2 tablespoons water
1 teaspoon pickled jalapeño pepper juice, or more to taste
3/4 cup brown sugar
1 to 3 teaspoons cayenne pepper
1 tablespoon chili powder
1-1/2 teaspoons garlic powder
1 teaspoon celery salt

Place the ketchup, Jack Daniels, Worcestershire sauce, lemon juice, mustard, vinegar, water, pepper juice, brown sugar, cayenne, chili powder, garlic powder, and celery salt in a saucepan and whisk to mix. Place the pan over medium heat and gently simmer until thick and richly flavored, 10 to 15 minutes, stirring often. Cool to room temperature. Cover and refrigerate if not using immediately.


  • Collect cool-looking canning jars. Two good sources are Kitchen Conservatory, which stocks old-fashioned Ball canning jars, and Weck Canning, which sells European jars with clamped lids and rubber gaskets. If using Kerr canning lids, dress them up with circles of fabric or medium-weight art paper; cut circles 2 inches larger than the diameter of the jar lid, shape, and secure around the collar with jute twine, butcher’s string, ribbon, or copper or brass wire. Label the jars—and don’t forget to advise refrigeration. (Manila tags from office supply stores are large enough to write on and/or decorate.) Or design your own label and print it on a peel-off mailing label.
  • Suitable containers for your gift includes sturdy boxes, wine totes, plain handled gift bags decorated to order and stuffed with tissue paper, tin pails or lunch boxes, baskets, wooden boxes, pottery mixing bowls filled with excelsior, even an empty six-pack carton, spray painted and lined with tissue (tie a basting brush to the handle with ribbon or raffia). Tie a bandana, hobo-style, around a pint jar and affix it to a long-handled basting brush.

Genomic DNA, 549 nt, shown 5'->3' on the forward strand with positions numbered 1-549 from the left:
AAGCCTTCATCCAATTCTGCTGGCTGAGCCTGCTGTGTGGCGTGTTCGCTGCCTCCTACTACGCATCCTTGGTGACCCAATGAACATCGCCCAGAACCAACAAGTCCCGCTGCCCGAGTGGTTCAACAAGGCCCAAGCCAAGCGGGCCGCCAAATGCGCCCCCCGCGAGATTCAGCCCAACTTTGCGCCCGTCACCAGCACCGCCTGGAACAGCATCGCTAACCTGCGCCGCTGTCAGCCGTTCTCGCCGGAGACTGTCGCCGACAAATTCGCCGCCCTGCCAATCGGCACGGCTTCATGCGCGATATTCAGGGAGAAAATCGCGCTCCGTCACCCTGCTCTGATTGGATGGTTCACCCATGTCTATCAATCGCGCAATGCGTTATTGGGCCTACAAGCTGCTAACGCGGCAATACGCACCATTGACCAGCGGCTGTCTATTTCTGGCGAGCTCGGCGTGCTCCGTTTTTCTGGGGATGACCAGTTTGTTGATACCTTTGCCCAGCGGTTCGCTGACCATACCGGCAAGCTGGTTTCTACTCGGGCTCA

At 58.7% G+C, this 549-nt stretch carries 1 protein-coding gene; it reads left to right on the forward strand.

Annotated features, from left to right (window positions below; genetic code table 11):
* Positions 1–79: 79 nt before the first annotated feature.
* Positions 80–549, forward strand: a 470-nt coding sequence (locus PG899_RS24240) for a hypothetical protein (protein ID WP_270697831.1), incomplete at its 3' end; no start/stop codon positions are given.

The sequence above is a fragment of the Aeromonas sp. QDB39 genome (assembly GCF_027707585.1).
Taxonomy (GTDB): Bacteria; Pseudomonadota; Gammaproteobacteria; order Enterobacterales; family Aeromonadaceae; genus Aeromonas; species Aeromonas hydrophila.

• Combine your sauces with compatible gifts such as basting brushes, skewers, homemade or purchased barbecue rubs or brines, cookbooks, an instant-read thermometer, tongs, a rib rack, apron, insulated barbecue gloves, etc.


Many of you have written in requesting suggestions for barbecue “stocking stuffers.” We checked in with Jeff Wallace, who runs the Barbecue Store for us. Here’s what he recommends:

Extra Long Suede Glove Set: Use these extra-long gloves as Christmas stockings! They’re a full 18 inches long, and will protect your hands and arm from heat all the way up to the elbow. You’ll want to keep an extra pair by the fireplace.

Instant Read Meat Thermometer: Professional pit masters leave nothing to chance. They rely on meat thermometers when grilling or barbecuing. An oversized dial makes this thermometer easy to read.

Insulated Food Gloves: If you’ve ever “pulled” a pile of hot pork with your bare hands or tried to ease a barbecued chicken off a beer can, you’ll appreciate how useful these heavy-duty rubber gloves can be.

All of us at wish you happy holidays and a healthy, smokin’ 2006.

Yours in righteous grilling,
Steven Raichlen, Grill Master and Editor-in-Chief
Nancy Loseke, Features Editor